Last reviewed 4 October 2016

Energy security and protecting the environment are increasingly moving to the top of the environment manager’s agenda. With new battery technology coming on stream, is a new age of self-store power about to transform how businesses and organisations approach their energy needs? Dave Howell reports.

Environment and facilities managers have long been tasked with managing the energy requirements of their organisations or businesses within a landscape of corporate social responsibility (CSR) that continues to massively influence policy.

In an ideal world, energy needs would be met by self-generation, but until that becomes a reality, organisations have to manage their power needs with its availability and costs from established suppliers. However, new battery technologies look set to turn how power needs are approached on its head.

What if it were possible to store significant quantities of energy until it was needed? Environment managers have experience of setting up and maintaining uninterruptible power supplies (UPS) to protect its critical systems, but what if more advanced storage technologies could be used to offer an on-demand energy source?

This is the promise of energy storage — a technology that is rapidly expanding. In its briefing paper, Realising Energy Storage Technologies in Low-carbon Energy Systems (RESTLESS) states: “Energy storage could make an important contribution to balancing a low-carbon energy system in the future for the UK, and the technologies have high export potential. A rapidly-growing family of technologies that can meet multiple system needs are in development. Innovation is required to reduce the costs of storage technologies, but their widespread deployment into electricity markets that is required to underpin this innovation is not occurring.”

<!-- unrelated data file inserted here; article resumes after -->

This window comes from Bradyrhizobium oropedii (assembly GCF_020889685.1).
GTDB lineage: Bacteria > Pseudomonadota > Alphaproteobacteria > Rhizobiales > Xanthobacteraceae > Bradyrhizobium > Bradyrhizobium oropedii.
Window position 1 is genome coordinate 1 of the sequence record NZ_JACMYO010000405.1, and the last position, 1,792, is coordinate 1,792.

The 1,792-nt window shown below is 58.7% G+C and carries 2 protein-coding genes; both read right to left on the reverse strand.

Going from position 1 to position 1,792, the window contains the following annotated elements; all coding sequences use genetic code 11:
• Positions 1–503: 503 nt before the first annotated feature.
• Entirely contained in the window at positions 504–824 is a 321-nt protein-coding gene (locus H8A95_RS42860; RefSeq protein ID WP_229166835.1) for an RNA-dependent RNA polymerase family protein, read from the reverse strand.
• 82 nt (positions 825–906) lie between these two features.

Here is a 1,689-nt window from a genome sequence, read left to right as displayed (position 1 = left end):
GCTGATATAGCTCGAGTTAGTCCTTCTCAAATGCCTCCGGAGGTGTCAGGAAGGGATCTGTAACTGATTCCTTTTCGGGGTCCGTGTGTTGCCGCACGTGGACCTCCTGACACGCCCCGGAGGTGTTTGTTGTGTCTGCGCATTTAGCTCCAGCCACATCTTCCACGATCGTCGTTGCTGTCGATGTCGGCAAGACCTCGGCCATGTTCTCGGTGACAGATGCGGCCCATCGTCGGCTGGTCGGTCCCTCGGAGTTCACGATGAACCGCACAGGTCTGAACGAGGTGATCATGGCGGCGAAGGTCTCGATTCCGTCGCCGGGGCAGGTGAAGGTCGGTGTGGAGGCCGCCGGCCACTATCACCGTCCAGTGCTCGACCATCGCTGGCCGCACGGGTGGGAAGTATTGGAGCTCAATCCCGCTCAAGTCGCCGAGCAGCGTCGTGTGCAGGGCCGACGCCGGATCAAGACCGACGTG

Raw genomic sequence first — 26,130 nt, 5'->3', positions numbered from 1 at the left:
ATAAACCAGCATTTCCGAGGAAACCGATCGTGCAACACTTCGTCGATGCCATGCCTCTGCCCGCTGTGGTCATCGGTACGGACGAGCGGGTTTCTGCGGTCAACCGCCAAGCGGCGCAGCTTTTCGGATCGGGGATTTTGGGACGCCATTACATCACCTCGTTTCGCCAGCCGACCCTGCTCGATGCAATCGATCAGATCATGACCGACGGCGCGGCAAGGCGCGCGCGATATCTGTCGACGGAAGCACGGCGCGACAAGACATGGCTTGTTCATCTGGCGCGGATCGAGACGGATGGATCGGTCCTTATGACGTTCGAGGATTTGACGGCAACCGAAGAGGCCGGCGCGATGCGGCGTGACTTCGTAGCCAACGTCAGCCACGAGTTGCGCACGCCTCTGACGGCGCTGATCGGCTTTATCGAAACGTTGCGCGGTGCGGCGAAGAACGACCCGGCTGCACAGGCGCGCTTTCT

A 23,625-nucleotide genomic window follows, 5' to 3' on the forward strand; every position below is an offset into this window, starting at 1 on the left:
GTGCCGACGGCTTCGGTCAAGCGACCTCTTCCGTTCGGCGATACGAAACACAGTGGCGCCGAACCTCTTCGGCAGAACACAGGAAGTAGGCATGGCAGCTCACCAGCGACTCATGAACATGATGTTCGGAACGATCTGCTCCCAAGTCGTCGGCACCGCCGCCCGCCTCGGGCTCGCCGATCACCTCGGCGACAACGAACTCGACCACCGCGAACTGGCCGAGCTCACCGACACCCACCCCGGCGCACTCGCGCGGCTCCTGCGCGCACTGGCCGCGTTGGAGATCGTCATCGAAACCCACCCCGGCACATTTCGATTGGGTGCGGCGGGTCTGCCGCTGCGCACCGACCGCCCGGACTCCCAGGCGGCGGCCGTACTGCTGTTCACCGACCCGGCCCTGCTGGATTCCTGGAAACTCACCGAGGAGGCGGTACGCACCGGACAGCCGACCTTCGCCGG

With Eunomia also commenting in its overview of electricity storage in the UK: “Electricity storage can provide greater flexibility to the grid network, absorbing or releasing energy to smooth intermittent generation patterns and demand variability. It can also help to manage the implications of potentially more variable patterns of consumption, such as frequency imbalance, and offer an alternative to conventional network reinforcement to the grid.”

It is perhaps a more high-profile development that could move businesses to look more closely at energy storage. The announcement of Tesla’s Powerwall battery storage for the domestic market shows a path that could lead to this kind of technology for commercial users.

SolarCity is showing how on-site energy storage could work for business with its Tesla battery pack-based system and the Electricity Storage Network is showing how large-scale battery storage could help reduce the energy crisis many believe the UK is heading towards.

The development and rollout of distributed storage are gaining pace. Already big players in the energy technology sector, including GE and Sonnen that has seen significant increases in sales of its SonnenBatterie. GE’s new business, dubbed “Current”, is designed to move the company to become a full-service company for the burgeoning energy storage market.

Power vaults

Frank Gordon, Senior Policy Analyst at the Renewable Energy Association was asked if battery technology is now advanced to the point where environment managers can use them as a component of their energy needs, and he replied:

Battery storage is an exciting and fast moving technology, the costs in particular have come down considerably (c65% in the past five years) meaning that it is now much more economical to use batteries to provide vital services. The low-carbon aspect should be an advantage to any environmental manager. For example, diesel generators could increasingly be seen as a target for replacement by energy storage devices as they are cleaner and easier to run.